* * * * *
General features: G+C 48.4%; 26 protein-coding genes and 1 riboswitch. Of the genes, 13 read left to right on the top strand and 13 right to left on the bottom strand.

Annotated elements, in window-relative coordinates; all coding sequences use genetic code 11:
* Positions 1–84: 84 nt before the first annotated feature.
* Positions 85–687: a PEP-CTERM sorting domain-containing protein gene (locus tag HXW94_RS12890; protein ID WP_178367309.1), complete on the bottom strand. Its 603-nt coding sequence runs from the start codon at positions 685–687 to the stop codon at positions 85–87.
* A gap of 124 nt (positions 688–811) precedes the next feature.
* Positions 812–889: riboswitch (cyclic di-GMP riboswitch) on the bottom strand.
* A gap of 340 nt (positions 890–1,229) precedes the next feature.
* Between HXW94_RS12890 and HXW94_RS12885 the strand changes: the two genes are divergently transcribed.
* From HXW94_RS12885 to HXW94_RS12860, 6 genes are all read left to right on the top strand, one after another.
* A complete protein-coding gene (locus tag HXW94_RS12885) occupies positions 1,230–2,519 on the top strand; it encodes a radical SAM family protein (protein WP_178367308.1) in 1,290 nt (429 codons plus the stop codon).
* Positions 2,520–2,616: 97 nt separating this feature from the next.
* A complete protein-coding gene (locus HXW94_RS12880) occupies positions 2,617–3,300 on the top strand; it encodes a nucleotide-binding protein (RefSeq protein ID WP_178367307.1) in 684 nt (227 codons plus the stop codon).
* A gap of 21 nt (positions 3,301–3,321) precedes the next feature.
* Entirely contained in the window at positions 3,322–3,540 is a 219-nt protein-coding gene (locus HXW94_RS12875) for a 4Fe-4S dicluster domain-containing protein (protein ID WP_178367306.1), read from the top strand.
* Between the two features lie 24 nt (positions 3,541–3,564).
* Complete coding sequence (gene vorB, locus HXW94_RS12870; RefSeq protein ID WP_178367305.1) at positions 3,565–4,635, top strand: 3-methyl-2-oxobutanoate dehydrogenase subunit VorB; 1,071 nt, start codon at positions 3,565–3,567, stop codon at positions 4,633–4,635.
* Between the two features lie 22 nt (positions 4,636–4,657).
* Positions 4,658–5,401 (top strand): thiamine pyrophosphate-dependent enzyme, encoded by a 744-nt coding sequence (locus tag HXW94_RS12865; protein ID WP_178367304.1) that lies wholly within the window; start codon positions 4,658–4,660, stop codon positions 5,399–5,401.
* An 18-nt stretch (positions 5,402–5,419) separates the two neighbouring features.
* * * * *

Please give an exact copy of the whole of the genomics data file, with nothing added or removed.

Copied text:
General features: G+C 48.4%; 26 protein-coding genes and 1 riboswitch. Of the genes, 13 read left to right on the top strand and 13 right to left on the bottom strand.

Annotated elements, in window-relative coordinates; all coding sequences use genetic code 11:
* Positions 1–84: 84 nt before the first annotated feature.
* Positions 85–687: a PEP-CTERM sorting domain-containing protein gene (locus tag HXW94_RS12890; protein ID WP_178367309.1), complete on the bottom strand. Its 603-nt coding sequence runs from the start codon at positions 685–687 to the stop codon at positions 85–87.
* A gap of 124 nt (positions 688–811) precedes the next feature.
* Positions 812–889: riboswitch (cyclic di-GMP riboswitch) on the bottom strand.
* A gap of 340 nt (positions 890–1,229) precedes the next feature.
* Between HXW94_RS12890 and HXW94_RS12885 the strand changes: the two genes are divergently transcribed.
* From HXW94_RS12885 to HXW94_RS12860, 6 genes are all read left to right on the top strand, one after another.
* A complete protein-coding gene (locus tag HXW94_RS12885) occupies positions 1,230–2,519 on the top strand; it encodes a radical SAM family protein (protein WP_178367308.1) in 1,290 nt (429 codons plus the stop codon).
* Positions 2,520–2,616: 97 nt separating this feature from the next.
* A complete protein-coding gene (locus HXW94_RS12880) occupies positions 2,617–3,300 on the top strand; it encodes a nucleotide-binding protein (RefSeq protein ID WP_178367307.1) in 684 nt (227 codons plus the stop codon).
* A gap of 21 nt (positions 3,301–3,321) precedes the next feature.
* Entirely contained in the window at positions 3,322–3,540 is a 219-nt protein-coding gene (locus HXW94_RS12875) for a 4Fe-4S dicluster domain-containing protein (protein ID WP_178367306.1), read from the top strand.
* Between the two features lie 24 nt (positions 3,541–3,564).
* Complete coding sequence (gene vorB, locus HXW94_RS12870; RefSeq protein ID WP_178367305.1) at positions 3,565–4,635, top strand: 3-methyl-2-oxobutanoate dehydrogenase subunit VorB; 1,071 nt, start codon at positions 3,565–3,567, stop codon at positions 4,633–4,635.
* Between the two features lie 22 nt (positions 4,636–4,657).
* Positions 4,658–5,401 (top strand): thiamine pyrophosphate-dependent enzyme, encoded by a 744-nt coding sequence (locus tag HXW94_RS12865; protein ID WP_178367304.1) that lies wholly within the window; start codon positions 4,658–4,660, stop codon positions 5,399–5,401.
* An 18-nt stretch (positions 5,402–5,419) separates the two neighbouring features.